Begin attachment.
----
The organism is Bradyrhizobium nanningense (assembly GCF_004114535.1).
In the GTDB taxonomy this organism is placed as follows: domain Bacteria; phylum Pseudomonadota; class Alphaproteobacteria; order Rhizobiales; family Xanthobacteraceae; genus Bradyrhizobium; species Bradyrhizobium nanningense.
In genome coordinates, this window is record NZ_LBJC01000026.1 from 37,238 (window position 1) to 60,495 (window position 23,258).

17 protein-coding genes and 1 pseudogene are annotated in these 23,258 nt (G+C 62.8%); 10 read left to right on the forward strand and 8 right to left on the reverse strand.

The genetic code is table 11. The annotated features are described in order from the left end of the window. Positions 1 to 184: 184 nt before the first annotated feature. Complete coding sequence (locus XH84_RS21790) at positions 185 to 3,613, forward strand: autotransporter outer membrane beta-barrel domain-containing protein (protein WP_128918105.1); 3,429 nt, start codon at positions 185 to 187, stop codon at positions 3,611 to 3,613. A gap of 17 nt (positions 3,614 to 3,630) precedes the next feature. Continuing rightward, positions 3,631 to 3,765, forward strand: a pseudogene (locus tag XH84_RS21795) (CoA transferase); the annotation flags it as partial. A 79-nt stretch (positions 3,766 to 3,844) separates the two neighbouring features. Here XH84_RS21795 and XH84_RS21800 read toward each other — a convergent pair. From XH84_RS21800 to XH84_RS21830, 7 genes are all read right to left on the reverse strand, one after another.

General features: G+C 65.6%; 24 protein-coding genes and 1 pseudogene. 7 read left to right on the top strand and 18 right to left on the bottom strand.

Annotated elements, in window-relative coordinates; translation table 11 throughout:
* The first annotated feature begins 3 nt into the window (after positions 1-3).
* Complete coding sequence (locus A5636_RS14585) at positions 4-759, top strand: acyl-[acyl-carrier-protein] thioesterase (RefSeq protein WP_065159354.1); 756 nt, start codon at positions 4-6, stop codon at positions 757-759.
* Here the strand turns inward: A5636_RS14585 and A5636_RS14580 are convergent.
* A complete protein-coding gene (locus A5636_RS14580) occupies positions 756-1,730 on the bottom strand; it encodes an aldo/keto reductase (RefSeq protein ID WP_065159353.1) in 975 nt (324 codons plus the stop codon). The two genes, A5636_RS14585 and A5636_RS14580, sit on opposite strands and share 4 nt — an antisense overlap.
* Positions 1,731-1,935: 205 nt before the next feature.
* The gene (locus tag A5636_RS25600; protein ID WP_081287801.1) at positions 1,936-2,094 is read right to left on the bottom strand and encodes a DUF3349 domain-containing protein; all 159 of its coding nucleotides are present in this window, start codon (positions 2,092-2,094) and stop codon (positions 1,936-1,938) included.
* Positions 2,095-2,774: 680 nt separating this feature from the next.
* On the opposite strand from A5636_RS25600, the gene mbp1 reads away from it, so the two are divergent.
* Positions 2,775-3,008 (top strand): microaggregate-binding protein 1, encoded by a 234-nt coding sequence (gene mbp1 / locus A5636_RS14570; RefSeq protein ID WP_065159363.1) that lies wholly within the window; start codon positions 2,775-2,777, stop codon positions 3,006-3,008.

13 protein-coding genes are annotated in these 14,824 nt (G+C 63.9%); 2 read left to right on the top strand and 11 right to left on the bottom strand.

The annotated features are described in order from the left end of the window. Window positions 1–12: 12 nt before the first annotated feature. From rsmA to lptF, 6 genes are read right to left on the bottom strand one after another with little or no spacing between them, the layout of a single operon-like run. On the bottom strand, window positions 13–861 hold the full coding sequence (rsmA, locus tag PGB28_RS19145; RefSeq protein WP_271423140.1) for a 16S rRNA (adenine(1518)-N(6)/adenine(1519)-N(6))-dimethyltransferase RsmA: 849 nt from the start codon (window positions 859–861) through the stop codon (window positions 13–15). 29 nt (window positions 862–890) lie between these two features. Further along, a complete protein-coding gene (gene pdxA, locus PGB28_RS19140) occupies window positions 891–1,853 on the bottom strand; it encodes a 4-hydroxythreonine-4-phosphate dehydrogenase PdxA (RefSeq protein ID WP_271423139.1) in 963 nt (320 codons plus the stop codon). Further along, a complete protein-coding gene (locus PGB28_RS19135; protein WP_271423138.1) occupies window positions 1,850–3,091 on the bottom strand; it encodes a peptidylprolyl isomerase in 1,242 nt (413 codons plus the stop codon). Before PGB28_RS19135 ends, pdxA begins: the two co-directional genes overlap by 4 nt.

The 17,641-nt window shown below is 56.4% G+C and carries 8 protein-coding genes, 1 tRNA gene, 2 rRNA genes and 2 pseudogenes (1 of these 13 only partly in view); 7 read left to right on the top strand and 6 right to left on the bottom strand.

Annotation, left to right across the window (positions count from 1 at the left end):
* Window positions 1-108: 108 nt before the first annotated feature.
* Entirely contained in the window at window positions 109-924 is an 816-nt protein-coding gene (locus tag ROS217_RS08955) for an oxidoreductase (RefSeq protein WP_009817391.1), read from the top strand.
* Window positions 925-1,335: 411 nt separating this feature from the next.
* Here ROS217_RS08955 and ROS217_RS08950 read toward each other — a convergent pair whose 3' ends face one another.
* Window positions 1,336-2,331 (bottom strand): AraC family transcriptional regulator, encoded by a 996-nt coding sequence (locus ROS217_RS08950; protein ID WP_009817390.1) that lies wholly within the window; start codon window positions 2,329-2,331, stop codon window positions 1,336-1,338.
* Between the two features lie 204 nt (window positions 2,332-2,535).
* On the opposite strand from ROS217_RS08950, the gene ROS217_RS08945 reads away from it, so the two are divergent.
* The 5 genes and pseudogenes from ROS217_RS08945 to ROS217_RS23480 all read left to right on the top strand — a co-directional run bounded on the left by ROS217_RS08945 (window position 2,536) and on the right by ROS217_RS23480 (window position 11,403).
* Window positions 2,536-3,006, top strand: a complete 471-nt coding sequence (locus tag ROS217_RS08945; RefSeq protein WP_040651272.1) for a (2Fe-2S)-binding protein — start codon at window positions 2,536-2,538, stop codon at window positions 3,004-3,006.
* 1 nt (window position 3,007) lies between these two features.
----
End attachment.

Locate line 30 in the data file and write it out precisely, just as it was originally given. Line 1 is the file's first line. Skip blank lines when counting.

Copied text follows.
* 1 nt (window position 3,007) lies between these two features.